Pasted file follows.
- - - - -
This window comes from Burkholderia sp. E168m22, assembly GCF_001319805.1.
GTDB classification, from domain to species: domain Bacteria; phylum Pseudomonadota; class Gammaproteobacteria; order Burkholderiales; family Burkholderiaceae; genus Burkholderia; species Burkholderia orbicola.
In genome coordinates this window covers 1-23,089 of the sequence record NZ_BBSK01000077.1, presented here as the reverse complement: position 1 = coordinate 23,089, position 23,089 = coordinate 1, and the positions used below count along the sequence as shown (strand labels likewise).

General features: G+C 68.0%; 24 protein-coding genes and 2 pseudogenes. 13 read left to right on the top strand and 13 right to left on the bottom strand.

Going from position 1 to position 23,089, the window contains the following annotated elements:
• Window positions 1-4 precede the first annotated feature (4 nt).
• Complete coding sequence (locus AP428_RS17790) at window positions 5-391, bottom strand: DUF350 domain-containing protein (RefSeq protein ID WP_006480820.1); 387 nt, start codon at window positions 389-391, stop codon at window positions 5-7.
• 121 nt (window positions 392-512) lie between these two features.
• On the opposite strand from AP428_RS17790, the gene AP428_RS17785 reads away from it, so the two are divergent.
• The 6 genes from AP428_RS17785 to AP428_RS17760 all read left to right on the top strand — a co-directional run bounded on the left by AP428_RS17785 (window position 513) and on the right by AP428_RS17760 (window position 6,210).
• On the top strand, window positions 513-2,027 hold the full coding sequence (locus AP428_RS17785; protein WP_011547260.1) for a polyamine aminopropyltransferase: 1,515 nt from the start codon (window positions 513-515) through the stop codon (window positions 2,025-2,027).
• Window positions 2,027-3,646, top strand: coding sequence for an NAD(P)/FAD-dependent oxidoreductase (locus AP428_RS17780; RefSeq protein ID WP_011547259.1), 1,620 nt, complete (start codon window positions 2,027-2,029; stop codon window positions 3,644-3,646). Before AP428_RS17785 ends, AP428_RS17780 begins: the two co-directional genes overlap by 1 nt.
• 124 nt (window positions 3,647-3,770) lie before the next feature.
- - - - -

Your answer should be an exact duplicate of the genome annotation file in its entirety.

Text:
This window comes from Burkholderia sp. E168m22, assembly GCF_001319805.1.
GTDB classification, from domain to species: domain Bacteria; phylum Pseudomonadota; class Gammaproteobacteria; order Burkholderiales; family Burkholderiaceae; genus Burkholderia; species Burkholderia orbicola.
In genome coordinates this window covers 1-23,089 of the sequence record NZ_BBSK01000077.1, presented here as the reverse complement: position 1 = coordinate 23,089, position 23,089 = coordinate 1, and the positions used below count along the sequence as shown (strand labels likewise).

General features: G+C 68.0%; 24 protein-coding genes and 2 pseudogenes. 13 read left to right on the top strand and 13 right to left on the bottom strand.

Going from position 1 to position 23,089, the window contains the following annotated elements:
• Window positions 1-4 precede the first annotated feature (4 nt).
• Complete coding sequence (locus AP428_RS17790) at window positions 5-391, bottom strand: DUF350 domain-containing protein (RefSeq protein ID WP_006480820.1); 387 nt, start codon at window positions 389-391, stop codon at window positions 5-7.
• 121 nt (window positions 392-512) lie between these two features.
• On the opposite strand from AP428_RS17790, the gene AP428_RS17785 reads away from it, so the two are divergent.
• The 6 genes from AP428_RS17785 to AP428_RS17760 all read left to right on the top strand — a co-directional run bounded on the left by AP428_RS17785 (window position 513) and on the right by AP428_RS17760 (window position 6,210).
• On the top strand, window positions 513-2,027 hold the full coding sequence (locus AP428_RS17785; protein WP_011547260.1) for a polyamine aminopropyltransferase: 1,515 nt from the start codon (window positions 513-515) through the stop codon (window positions 2,025-2,027).
• Window positions 2,027-3,646, top strand: coding sequence for an NAD(P)/FAD-dependent oxidoreductase (locus AP428_RS17780; RefSeq protein ID WP_011547259.1), 1,620 nt, complete (start codon window positions 2,027-2,029; stop codon window positions 3,644-3,646). Before AP428_RS17785 ends, AP428_RS17780 begins: the two co-directional genes overlap by 1 nt.
• 124 nt (window positions 3,647-3,770) lie before the next feature.